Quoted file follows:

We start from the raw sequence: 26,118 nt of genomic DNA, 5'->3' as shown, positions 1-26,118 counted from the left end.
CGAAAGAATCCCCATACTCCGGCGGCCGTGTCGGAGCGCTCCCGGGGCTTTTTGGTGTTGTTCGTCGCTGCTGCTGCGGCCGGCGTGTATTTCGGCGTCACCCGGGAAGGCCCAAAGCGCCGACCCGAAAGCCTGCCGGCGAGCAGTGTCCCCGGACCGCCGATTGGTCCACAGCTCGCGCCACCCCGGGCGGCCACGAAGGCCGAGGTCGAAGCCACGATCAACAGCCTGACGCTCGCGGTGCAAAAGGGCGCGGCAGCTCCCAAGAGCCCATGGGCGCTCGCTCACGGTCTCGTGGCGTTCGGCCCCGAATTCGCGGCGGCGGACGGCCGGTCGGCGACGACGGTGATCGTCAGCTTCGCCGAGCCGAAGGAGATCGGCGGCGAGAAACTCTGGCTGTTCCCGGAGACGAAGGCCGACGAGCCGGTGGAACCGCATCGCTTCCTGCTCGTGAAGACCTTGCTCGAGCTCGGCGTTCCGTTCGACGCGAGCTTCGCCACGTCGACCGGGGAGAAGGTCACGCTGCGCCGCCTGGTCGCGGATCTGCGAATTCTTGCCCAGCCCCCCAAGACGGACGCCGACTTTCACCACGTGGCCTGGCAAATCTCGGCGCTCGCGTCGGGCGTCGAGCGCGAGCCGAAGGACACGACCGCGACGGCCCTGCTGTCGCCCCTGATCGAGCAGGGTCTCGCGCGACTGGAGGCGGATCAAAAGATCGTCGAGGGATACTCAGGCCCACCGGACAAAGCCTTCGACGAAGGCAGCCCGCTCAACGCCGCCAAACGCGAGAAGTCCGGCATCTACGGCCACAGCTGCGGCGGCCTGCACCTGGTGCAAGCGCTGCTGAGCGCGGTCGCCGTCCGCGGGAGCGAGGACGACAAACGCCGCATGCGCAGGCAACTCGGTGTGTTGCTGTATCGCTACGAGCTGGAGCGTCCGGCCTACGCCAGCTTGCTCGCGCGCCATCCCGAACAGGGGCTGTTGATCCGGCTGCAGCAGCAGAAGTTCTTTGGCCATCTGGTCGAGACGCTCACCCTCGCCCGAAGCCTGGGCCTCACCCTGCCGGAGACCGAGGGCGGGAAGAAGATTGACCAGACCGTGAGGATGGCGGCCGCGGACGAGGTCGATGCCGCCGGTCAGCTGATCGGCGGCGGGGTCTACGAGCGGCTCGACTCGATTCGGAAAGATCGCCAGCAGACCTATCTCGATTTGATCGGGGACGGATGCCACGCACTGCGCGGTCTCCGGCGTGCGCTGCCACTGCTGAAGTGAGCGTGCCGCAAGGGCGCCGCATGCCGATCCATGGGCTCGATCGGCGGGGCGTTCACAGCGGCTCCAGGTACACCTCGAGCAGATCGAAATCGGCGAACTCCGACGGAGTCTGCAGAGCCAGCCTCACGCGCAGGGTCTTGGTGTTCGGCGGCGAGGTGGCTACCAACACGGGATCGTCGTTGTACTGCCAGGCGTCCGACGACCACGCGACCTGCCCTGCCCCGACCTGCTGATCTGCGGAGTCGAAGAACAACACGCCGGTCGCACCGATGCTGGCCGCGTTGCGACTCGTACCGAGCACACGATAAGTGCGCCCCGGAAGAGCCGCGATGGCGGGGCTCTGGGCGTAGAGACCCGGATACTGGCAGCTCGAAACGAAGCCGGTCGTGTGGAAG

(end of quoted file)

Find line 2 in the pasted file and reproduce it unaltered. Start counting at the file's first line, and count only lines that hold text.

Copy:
CGAAAGAATCCCCATACTCCGGCGGCCGTGTCGGAGCGCTCCCGGGGCTTTTTGGTGTTGTTCGTCGCTGCTGCTGCGGCCGGCGTGTATTTCGGCGTCACCCGGGAAGGCCCAAAGCGCCGACCCGAAAGCCTGCCGGCGAGCAGTGTCCCCGGACCGCCGATTGGTCCACAGCTCGCGCCACCCCGGGCGGCCACGAAGGCCGAGGTCGAAGCCACGATCAACAGCCTGACGCTCGCGGTGCAAAAGGGCGCGGCAGCTCCCAAGAGCCCATGGGCGCTCGCTCACGGTCTCGTGGCGTTCGGCCCCGAATTCGCGGCGGCGGACGGCCGGTCGGCGACGACGGTGATCGTCAGCTTCGCCGAGCCGAAGGAGATCGGCGGCGAGAAACTCTGGCTGTTCCCGGAGACGAAGGCCGACGAGCCGGTGGAACCGCATCGCTTCCTGCTCGTGAAGACCTTGCTCGAGCTCGGCGTTCCGTTCGACGCGAGCTTCGCCACGTCGACCGGGGAGAAGGTCACGCTGCGCCGCCTGGTCGCGGATCTGCGAATTCTTGCCCAGCCCCCCAAGACGGACGCCGACTTTCACCACGTGGCCTGGCAAATCTCGGCGCTCGCGTCGGGCGTCGAGCGCGAGCCGAAGGACACGACCGCGACGGCCCTGCTGTCGCCCCTGATCGAGCAGGGTCTCGCGCGACTGGAGGCGGATCAAAAGATCGTCGAGGGATACTCAGGCCCACCGGACAAAGCCTTCGACGAAGGCAGCCCGCTCAACGCCGCCAAACGCGAGAAGTCCGGCATCTACGGCCACAGCTGCGGCGGCCTGCACCTGGTGCAAGCGCTGCTGAGCGCGGTCGCCGTCCGCGGGAGCGAGGACGACAAACGCCGCATGCGCAGGCAACTCGGTGTGTTGCTGTATCGCTACGAGCTGGAGCGTCCGGCCTACGCCAGCTTGCTCGCGCGCCATCCCGAACAGGGGCTGTTGATCCGGCTGCAGCAGCAGAAGTTCTTTGGCCATCTGGTCGAGACGCTCACCCTCGCCCGAAGCCTGGGCCTCACCCTGCCGGAGACCGAGGGCGGGAAGAAGATTGACCAGACCGTGAGGATGGCGGCCGCGGACGAGGTCGATGCCGCCGGTCAGCTGATCGGCGGCGGGGTCTACGAGCGGCTCGACTCGATTCGGAAAGATCGCCAGCAGACCTATCTCGATTTGATCGGGGACGGATGCCACGCACTGCGCGGTCTCCGGCGTGCGCTGCCACTGCTGAAGTGAGCGTGCCGCAAGGGCGCCGCATGCCGATCCATGGGCTCGATCGGCGGGGCGTTCACAGCGGCTCCAGGTACACCTCGAGCAGATCGAAATCGGCGAACTCCGACGGAGTCTGCAGAGCCAGCCTCACGCGCAGGGTCTTGGTGTTCGGCGGCGAGGTGGCTACCAACACGGGATCGTCGTTGTACTGCCAGGCGTCCGACGACCACGCGACCTGCCCTGCCCCGACCTGCTGATCTGCGGAGTCGAAGAACAACACGCCGGTCGCACCGATGCTGGCCGCGTTGCGACTCGTACCGAGCACACGATAAGTGCGCCCCGGAAGAGCCGCGATGGCGGGGCTCTGGGCGTAGAGACCCGGATACTGGCAGCTCGAAACGAAGCCGGTCGTGTGGAAG